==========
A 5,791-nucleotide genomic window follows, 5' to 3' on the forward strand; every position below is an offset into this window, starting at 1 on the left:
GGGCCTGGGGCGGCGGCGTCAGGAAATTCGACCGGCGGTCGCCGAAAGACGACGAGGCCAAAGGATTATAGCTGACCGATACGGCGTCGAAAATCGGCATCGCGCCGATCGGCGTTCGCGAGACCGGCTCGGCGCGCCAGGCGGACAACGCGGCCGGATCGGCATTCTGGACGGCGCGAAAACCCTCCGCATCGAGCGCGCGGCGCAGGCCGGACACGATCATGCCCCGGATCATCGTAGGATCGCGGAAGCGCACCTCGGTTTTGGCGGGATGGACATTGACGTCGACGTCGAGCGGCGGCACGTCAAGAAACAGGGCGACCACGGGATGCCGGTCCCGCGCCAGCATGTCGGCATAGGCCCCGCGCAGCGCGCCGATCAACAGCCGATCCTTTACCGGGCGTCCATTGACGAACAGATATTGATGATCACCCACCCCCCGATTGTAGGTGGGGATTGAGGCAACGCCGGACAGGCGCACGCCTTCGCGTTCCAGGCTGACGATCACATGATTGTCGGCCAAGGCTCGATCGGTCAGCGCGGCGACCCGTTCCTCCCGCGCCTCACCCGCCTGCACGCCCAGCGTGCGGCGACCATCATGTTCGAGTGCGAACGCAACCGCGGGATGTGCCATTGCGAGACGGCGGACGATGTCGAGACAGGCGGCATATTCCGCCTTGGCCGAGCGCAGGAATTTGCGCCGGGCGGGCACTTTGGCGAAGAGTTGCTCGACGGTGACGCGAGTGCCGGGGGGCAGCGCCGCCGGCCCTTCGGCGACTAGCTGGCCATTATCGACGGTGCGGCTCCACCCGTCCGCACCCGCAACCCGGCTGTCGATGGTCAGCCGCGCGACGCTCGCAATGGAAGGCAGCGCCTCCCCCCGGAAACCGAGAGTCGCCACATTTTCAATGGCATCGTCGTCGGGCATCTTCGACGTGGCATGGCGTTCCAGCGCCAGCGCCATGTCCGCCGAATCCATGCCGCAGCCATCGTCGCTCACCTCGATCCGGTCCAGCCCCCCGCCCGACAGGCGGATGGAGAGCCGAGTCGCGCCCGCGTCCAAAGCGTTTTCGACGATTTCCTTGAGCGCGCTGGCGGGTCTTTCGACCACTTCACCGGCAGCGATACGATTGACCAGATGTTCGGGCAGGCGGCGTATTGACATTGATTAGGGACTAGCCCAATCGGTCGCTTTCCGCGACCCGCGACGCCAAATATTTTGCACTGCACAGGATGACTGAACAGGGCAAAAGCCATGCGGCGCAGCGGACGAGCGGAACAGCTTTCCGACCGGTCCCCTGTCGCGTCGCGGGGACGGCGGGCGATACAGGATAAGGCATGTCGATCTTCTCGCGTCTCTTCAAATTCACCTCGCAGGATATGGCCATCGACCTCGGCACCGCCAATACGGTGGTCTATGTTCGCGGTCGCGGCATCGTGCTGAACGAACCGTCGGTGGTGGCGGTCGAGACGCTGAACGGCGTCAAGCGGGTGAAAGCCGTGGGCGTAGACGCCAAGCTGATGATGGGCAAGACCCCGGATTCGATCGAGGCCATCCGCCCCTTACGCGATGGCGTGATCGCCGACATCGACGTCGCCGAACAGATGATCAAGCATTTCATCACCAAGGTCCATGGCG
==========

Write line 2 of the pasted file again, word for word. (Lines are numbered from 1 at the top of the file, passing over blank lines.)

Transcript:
GGGCCTGGGGCGGCGGCGTCAGGAAATTCGACCGGCGGTCGCCGAAAGACGACGAGGCCAAAGGATTATAGCTGACCGATACGGCGTCGAAAATCGGCATCGCGCCGATCGGCGTTCGCGAGACCGGCTCGGCGCGCCAGGCGGACAACGCGGCCGGATCGGCATTCTGGACGGCGCGAAAACCCTCCGCATCGAGCGCGCGGCGCAGGCCGGACACGATCATGCCCCGGATCATCGTAGGATCGCGGAAGCGCACCTCGGTTTTGGCGGGATGGACATTGACGTCGACGTCGAGCGGCGGCACGTCAAGAAACAGGGCGACCACGGGATGCCGGTCCCGCGCCAGCATGTCGGCATAGGCCCCGCGCAGCGCGCCGATCAACAGCCGATCCTTTACCGGGCGTCCATTGACGAACAGATATTGATGATCACCCACCCCCCGATTGTAGGTGGGGATTGAGGCAACGCCGGACAGGCGCACGCCTTCGCGTTCCAGGCTGACGATCACATGATTGTCGGCCAAGGCTCGATCGGTCAGCGCGGCGACCCGTTCCTCCCGCGCCTCACCCGCCTGCACGCCCAGCGTGCGGCGACCATCATGTTCGAGTGCGAACGCAACCGCGGGATGTGCCATTGCGAGACGGCGGACGATGTCGAGACAGGCGGCATATTCCGCCTTGGCCGAGCGCAGGAATTTGCGCCGGGCGGGCACTTTGGCGAAGAGTTGCTCGACGGTGACGCGAGTGCCGGGGGGCAGCGCCGCCGGCCCTTCGGCGACTAGCTGGCCATTATCGACGGTGCGGCTCCACCCGTCCGCACCCGCAACCCGGCTGTCGATGGTCAGCCGCGCGACGCTCGCAATGGAAGGCAGCGCCTCCCCCCGGAAACCGAGAGTCGCCACATTTTCAATGGCATCGTCGTCGGGCATCTTCGACGTGGCATGGCGTTCCAGCGCCAGCGCCATGTCCGCCGAATCCATGCCGCAGCCATCGTCGCTCACCTCGATCCGGTCCAGCCCCCCGCCCGACAGGCGGATGGAGAGCCGAGTCGCGCCCGCGTCCAAAGCGTTTTCGACGATTTCCTTGAGCGCGCTGGCGGGTCTTTCGACCACTTCACCGGCAGCGATACGATTGACCAGATGTTCGGGCAGGCGGCGTATTGACATTGATTAGGGACTAGCCCAATCGGTCGCTTTCCGCGACCCGCGACGCCAAATATTTTGCACTGCACAGGATGACTGAACAGGGCAAAAGCCATGCGGCGCAGCGGACGAGCGGAACAGCTTTCCGACCGGTCCCCTGTCGCGTCGCGGGGACGGCGGGCGATACAGGATAAGGCATGTCGATCTTCTCGCGTCTCTTCAAATTCACCTCGCAGGATATGGCCATCGACCTCGGCACCGCCAATACGGTGGTCTATGTTCGCGGTCGCGGCATCGTGCTGAACGAACCGTCGGTGGTGGCGGTCGAGACGCTGAACGGCGTCAAGCGGGTGAAAGCCGTGGGCGTAGACGCCAAGCTGATGATGGGCAAGACCCCGGATTCGATCGAGGCCATCCGCCCCTTACGCGATGGCGTGATCGCCGACATCGACGTCGCCGAACAGATGATCAAGCATTTCATCACCAAGGTCCATGGCG